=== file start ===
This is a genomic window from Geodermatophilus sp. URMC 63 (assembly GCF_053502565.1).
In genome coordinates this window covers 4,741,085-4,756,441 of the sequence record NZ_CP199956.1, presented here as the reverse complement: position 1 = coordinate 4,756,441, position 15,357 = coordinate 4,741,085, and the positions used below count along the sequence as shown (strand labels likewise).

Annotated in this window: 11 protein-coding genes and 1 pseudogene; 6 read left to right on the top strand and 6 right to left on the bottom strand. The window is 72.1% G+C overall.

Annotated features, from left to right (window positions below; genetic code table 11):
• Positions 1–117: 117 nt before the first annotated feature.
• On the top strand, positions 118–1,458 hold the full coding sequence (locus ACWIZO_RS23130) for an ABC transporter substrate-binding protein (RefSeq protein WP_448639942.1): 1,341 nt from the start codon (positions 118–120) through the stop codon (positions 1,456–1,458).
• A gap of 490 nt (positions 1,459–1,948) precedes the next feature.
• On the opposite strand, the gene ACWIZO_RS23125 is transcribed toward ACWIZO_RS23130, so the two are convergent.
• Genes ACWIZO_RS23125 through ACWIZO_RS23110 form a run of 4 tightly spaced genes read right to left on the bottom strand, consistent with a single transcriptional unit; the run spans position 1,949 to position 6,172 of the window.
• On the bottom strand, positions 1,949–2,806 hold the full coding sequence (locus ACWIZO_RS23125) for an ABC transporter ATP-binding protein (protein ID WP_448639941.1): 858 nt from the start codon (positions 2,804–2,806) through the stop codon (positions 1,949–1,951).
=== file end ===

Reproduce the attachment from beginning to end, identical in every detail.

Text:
This is a genomic window from Geodermatophilus sp. URMC 63 (assembly GCF_053502565.1).
In genome coordinates this window covers 4,741,085-4,756,441 of the sequence record NZ_CP199956.1, presented here as the reverse complement: position 1 = coordinate 4,756,441, position 15,357 = coordinate 4,741,085, and the positions used below count along the sequence as shown (strand labels likewise).

Annotated in this window: 11 protein-coding genes and 1 pseudogene; 6 read left to right on the top strand and 6 right to left on the bottom strand. The window is 72.1% G+C overall.

Annotated features, from left to right (window positions below; genetic code table 11):
• Positions 1–117: 117 nt before the first annotated feature.
• On the top strand, positions 118–1,458 hold the full coding sequence (locus ACWIZO_RS23130) for an ABC transporter substrate-binding protein (RefSeq protein WP_448639942.1): 1,341 nt from the start codon (positions 118–120) through the stop codon (positions 1,456–1,458).
• A gap of 490 nt (positions 1,459–1,948) precedes the next feature.
• On the opposite strand, the gene ACWIZO_RS23125 is transcribed toward ACWIZO_RS23130, so the two are convergent.
• Genes ACWIZO_RS23125 through ACWIZO_RS23110 form a run of 4 tightly spaced genes read right to left on the bottom strand, consistent with a single transcriptional unit; the run spans position 1,949 to position 6,172 of the window.
• On the bottom strand, positions 1,949–2,806 hold the full coding sequence (locus ACWIZO_RS23125) for an ABC transporter ATP-binding protein (protein ID WP_448639941.1): 858 nt from the start codon (positions 2,804–2,806) through the stop codon (positions 1,949–1,951).